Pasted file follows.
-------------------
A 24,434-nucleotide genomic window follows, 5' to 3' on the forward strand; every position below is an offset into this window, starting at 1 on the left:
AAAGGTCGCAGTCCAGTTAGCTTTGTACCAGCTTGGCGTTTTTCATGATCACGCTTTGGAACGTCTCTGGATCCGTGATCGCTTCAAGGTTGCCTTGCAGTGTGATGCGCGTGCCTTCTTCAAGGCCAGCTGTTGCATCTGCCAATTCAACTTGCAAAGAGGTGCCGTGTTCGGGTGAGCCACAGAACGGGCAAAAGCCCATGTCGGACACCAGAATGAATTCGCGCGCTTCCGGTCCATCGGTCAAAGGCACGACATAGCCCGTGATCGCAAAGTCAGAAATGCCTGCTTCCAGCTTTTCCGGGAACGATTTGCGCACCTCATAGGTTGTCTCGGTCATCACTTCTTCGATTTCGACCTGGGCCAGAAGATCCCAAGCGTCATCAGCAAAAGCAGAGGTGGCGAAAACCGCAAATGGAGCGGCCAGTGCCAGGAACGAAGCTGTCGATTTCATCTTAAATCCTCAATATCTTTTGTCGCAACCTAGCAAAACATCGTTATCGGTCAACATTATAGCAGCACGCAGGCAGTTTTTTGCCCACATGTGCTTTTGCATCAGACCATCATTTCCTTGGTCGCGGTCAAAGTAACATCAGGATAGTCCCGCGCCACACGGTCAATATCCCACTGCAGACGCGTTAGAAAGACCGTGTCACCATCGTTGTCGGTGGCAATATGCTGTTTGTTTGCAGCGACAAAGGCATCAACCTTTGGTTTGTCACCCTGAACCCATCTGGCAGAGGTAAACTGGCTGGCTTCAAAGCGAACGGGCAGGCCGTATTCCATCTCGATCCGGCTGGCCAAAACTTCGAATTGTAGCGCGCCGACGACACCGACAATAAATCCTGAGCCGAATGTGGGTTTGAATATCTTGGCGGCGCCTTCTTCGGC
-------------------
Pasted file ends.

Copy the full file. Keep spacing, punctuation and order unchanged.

A 24,434-nucleotide genomic window follows, 5' to 3' on the forward strand; every position below is an offset into this window, starting at 1 on the left:
AAAGGTCGCAGTCCAGTTAGCTTTGTACCAGCTTGGCGTTTTTCATGATCACGCTTTGGAACGTCTCTGGATCCGTGATCGCTTCAAGGTTGCCTTGCAGTGTGATGCGCGTGCCTTCTTCAAGGCCAGCTGTTGCATCTGCCAATTCAACTTGCAAAGAGGTGCCGTGTTCGGGTGAGCCACAGAACGGGCAAAAGCCCATGTCGGACACCAGAATGAATTCGCGCGCTTCCGGTCCATCGGTCAAAGGCACGACATAGCCCGTGATCGCAAAGTCAGAAATGCCTGCTTCCAGCTTTTCCGGGAACGATTTGCGCACCTCATAGGTTGTCTCGGTCATCACTTCTTCGATTTCGACCTGGGCCAGAAGATCCCAAGCGTCATCAGCAAAAGCAGAGGTGGCGAAAACCGCAAATGGAGCGGCCAGTGCCAGGAACGAAGCTGTCGATTTCATCTTAAATCCTCAATATCTTTTGTCGCAACCTAGCAAAACATCGTTATCGGTCAACATTATAGCAGCACGCAGGCAGTTTTTTGCCCACATGTGCTTTTGCATCAGACCATCATTTCCTTGGTCGCGGTCAAAGTAACATCAGGATAGTCCCGCGCCACACGGTCAATATCCCACTGCAGACGCGTTAGAAAGACCGTGTCACCATCGTTGTCGGTGGCAATATGCTGTTTGTTTGCAGCGACAAAGGCATCAACCTTTGGTTTGTCACCCTGAACCCATCTGGCAGAGGTAAACTGGCTGGCTTCAAAGCGAACGGGCAGGCCGTATTCCATCTCGATCCGGCTGGCCAAAACTTCGAATTGTAGCGCGCCGACGACACCGACAATAAATCCTGAGCCGAATGTGGGTTTGAATATCTTGGCGGCGCCTTCTTCGGC